My favorite bad movies are ones from outsider filmmakers who pour their hearts and souls into making their films. They may not know what they’re doing, and they usually have resources to match, yet they persevere, often through years of adversity, to get their projects to audiences.
My least favorite bad movies are treated as little more than commodities — something produced to get to market as quickly as possible, with little use for the skills and talents of those involved. In fact, talent is a burden, as it would cost the production more money.
Today’s film is from one of the most prolific shitty movie filmmakers working today, and it falls very much into the category of commodity filmmaking.
From writer/director/producer Andrew Jones comes Alcatraz, a fictional retelling of the so-called Battle of Alcatraz, wherein a small group of inmates attempted to escape the legendary prison in 1946 by taking guards hostage. There’s no reason to go further into the real-life details, as the movie didn’t use them.
The film announces its shitty bona fides before the opening credits, with some aerial footage of the prison and the city of San Francisco. Jones and company managed to find some stock footage of the city around the time in which the film takes place, showing period vehicles and a yet-to-be risen skyline, then immediately follow that up with footage of the prison. I can forgive showing the prison in its current state of arrested decay, but then the camera pans and there is the city, in all its modern-day glory, dominated by the Transamerica Pyramid, opened in 1972. This footage is used more than once. That is some shitty filmmaking.
The hero of the film is Clarence (Derek Nelson, an Andrew Jones film veteran). He’s the new fish of prison film cliché, even though Alcatraz is not his first stop in the criminal justice system. He beats up another prisoner in the mess hall (potential viewers should get used to seeing this set), and is recruited into a gang led by the dastardly Joe (Patrick O’Donnell, another Jones vet. In fact, all the main players work with Jones on a regular basis. I appreciate that kind of loyalty.).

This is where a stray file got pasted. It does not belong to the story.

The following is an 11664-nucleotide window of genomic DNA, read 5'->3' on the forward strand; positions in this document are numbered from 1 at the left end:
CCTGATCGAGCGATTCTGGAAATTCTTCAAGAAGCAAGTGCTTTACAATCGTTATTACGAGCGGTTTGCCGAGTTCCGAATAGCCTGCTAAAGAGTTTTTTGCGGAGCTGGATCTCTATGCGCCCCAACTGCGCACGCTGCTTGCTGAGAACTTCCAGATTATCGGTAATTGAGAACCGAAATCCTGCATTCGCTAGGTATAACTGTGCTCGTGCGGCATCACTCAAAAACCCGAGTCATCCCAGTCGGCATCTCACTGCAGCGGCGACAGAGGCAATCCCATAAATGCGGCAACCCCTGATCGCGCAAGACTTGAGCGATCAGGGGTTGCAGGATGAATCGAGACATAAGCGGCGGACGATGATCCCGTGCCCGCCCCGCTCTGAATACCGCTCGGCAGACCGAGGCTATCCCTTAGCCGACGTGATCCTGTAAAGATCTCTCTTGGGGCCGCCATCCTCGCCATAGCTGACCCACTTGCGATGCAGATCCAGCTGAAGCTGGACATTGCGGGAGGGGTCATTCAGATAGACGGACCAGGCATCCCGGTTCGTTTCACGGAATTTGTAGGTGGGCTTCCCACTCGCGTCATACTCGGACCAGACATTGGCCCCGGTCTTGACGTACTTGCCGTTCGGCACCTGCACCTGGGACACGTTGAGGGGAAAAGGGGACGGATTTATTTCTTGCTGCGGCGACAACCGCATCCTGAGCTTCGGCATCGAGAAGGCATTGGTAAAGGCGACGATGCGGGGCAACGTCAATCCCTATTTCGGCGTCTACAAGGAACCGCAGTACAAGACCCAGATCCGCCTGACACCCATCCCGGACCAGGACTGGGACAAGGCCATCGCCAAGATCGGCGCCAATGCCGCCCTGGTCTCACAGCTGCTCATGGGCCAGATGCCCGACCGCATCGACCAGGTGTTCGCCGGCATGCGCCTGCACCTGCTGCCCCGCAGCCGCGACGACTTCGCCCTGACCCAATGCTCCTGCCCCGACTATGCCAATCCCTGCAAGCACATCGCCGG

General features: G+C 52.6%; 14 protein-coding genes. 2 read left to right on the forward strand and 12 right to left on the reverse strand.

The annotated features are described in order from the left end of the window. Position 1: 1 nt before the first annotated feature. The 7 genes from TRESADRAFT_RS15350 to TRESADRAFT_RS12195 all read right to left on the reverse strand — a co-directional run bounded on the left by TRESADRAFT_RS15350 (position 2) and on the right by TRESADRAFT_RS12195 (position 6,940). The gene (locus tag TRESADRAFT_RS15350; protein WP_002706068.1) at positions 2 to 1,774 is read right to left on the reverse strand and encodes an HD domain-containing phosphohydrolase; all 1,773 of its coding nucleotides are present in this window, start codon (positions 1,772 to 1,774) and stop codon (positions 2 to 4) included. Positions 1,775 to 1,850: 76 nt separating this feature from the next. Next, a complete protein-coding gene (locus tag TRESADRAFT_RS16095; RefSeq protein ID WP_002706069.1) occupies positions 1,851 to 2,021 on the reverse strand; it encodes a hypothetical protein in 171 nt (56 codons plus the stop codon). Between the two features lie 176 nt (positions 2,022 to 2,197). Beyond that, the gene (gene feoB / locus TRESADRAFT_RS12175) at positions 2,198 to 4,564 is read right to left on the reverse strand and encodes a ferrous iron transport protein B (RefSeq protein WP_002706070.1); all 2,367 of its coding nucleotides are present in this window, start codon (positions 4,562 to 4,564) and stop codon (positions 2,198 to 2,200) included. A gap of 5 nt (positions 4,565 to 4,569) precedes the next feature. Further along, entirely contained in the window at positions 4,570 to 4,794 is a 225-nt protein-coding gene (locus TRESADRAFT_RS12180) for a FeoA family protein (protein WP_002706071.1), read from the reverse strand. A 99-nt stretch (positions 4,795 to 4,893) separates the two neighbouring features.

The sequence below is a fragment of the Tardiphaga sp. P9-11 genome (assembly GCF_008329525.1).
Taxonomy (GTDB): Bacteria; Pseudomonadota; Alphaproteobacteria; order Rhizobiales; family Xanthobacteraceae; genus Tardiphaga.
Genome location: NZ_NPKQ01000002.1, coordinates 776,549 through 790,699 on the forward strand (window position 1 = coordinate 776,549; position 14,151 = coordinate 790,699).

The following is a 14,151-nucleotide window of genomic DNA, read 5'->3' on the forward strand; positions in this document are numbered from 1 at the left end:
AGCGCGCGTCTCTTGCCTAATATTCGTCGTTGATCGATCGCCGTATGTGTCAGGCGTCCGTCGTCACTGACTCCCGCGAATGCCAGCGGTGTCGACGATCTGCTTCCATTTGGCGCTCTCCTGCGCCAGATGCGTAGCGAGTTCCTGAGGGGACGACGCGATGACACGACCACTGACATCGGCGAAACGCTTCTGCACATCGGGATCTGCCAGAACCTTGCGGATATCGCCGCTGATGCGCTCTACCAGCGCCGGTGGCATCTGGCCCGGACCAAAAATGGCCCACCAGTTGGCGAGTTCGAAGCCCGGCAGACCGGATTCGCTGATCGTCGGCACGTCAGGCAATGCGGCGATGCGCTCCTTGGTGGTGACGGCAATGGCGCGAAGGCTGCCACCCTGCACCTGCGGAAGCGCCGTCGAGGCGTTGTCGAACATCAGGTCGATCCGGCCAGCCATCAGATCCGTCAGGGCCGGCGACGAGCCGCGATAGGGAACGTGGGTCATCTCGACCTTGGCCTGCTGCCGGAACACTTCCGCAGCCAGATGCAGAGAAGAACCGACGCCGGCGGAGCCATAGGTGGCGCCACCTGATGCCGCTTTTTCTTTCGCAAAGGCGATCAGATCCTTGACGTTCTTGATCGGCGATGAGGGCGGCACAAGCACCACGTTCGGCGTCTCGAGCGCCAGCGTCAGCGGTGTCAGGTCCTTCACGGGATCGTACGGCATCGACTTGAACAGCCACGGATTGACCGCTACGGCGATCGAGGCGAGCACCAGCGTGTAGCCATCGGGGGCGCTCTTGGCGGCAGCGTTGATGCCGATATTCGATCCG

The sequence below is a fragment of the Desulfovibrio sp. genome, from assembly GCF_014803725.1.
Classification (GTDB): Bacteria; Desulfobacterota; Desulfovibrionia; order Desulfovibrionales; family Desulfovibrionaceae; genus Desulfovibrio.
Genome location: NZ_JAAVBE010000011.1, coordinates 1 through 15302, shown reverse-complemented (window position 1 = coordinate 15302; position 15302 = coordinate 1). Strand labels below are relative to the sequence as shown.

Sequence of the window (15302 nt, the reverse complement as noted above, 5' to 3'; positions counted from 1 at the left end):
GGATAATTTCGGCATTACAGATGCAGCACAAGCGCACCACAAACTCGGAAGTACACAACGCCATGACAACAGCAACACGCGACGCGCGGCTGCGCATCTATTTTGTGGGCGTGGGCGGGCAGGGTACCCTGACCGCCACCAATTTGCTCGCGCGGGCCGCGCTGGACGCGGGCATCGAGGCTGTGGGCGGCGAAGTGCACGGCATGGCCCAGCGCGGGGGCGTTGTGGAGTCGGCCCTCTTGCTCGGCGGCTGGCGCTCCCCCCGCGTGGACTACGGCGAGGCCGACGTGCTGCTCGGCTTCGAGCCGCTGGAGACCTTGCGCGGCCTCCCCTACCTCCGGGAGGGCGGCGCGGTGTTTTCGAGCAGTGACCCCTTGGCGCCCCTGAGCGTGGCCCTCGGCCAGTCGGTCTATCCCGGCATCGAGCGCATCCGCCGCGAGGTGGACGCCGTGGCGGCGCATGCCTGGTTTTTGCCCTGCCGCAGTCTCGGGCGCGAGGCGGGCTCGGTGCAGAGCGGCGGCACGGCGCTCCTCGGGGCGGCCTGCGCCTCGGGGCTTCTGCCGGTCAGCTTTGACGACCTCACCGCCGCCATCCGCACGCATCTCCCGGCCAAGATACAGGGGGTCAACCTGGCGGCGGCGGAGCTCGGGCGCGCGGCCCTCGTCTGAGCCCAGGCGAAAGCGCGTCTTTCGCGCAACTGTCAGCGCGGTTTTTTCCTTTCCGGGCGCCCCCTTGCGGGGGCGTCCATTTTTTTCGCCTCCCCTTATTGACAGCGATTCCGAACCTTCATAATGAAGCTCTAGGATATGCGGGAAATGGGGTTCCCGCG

Joe and his gang are planning an escape, which makes it curious as to why they would invite this new guy into the fold. There aren’t any convincing reasons provided, either. That’s typical of this screenplay.
The other members of the gang are Bernie (Gareth Lawrence), an up hollow hillbilly from Kentucky, whom Lawrence plays as somewhat bookish and meek; and Sam (Mark Homer), who is the muscle of the group.
Jones then spends the middle of the film hitting all the prison flick notes — shivs and snitches, etc. And then it’s time to seize a couple guards and escape.
Only we never get to see how the guards were captured. One moment there’s everyday prison stuff going on, and the next moment Joe and company are beating up guards in a little room. Perhaps Jones didn’t feel it necessary to show how the gang captured the guards. Maybe the hard drive for the camera failed and the footage was lost. Or maybe this is just a shitty movie, and if one has made it this far, one has no reason to complain.
Things turn out as one would expect, leading to a lengthy epilogue that pads the running time.
Alcatraz is just a plain, very bad movie. Jones was working with a budget well down into the six figures, but magic has been made for far less. Magic wasn’t the goal of this production, however. The cheapness was the point.
Interior scenes weren’t filmed at Alcatraz. Rather, a couple of rooms at police museums in the UK substituted. It was grimy and old enough. Jones’s direction was so claustrophobic that the movie could have been filmed in a broom closet and it wouldn’t have changed much. There was just enough atmosphere for audiences to understand the movie took place in a prison, and nothing more.
The acting talent was a bargain, however. There aren’t any stars in the cast, but the main players were better than the final product. One can see why Jones continues to work with them.
Alcatraz is an example of the worst kind of filmmaking. The production set its expectations low, and never tried to exceed them. Some simple things could have been done to raise the quality of the film, but no one seemed to want to do so. It goes back to that initial shot of the present skyline of San Francisco in a movie that takes place in 1946 (and a whole pile of other anachronisms I didn’t bother to mention). The filmmakers didn’t care about believability and authenticity, and they probably didn’t believe any viewers would care, either. That’s what they think of us.
Alcatraz falls into the lower third of the Watchability Index — the leper colony of film — displacing Halloween 5 at #333. Stay away.